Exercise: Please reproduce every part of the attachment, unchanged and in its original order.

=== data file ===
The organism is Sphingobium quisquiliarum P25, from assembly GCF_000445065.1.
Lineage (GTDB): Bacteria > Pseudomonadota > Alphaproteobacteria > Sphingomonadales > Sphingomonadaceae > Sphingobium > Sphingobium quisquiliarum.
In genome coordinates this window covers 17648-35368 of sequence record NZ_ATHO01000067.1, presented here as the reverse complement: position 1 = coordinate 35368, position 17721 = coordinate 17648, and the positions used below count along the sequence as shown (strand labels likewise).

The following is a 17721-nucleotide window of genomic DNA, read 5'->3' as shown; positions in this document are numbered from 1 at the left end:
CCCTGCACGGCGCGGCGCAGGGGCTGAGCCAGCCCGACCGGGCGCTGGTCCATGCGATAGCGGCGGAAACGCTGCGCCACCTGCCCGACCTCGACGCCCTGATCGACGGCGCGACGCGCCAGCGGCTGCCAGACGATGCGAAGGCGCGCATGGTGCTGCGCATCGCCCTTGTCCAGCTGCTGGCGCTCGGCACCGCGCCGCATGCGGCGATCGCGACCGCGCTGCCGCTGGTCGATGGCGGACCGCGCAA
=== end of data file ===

The organism is Sphingobium quisquiliarum P25, from assembly GCF_000445065.1.
Lineage (GTDB): Bacteria > Pseudomonadota > Alphaproteobacteria > Sphingomonadales > Sphingomonadaceae > Sphingobium > Sphingobium quisquiliarum.
In genome coordinates this window covers 17648-35368 of sequence record NZ_ATHO01000067.1, presented here as the reverse complement: position 1 = coordinate 35368, position 17721 = coordinate 17648, and the positions used below count along the sequence as shown (strand labels likewise).

The following is a 17721-nucleotide window of genomic DNA, read 5'->3' as shown; positions in this document are numbered from 1 at the left end:
CCCTGCACGGCGCGGCGCAGGGGCTGAGCCAGCCCGACCGGGCGCTGGTCCATGCGATAGCGGCGGAAACGCTGCGCCACCTGCCCGACCTCGACGCCCTGATCGACGGCGCGACGCGCCAGCGGCTGCCAGACGATGCGAAGGCGCGCATGGTGCTGCGCATCGCCCTTGTCCAGCTGCTGGCGCTCGGCACCGCGCCGCATGCGGCGATCGCGACCGCGCTGCCGCTGGTCGATGGCGGACCGCGCAA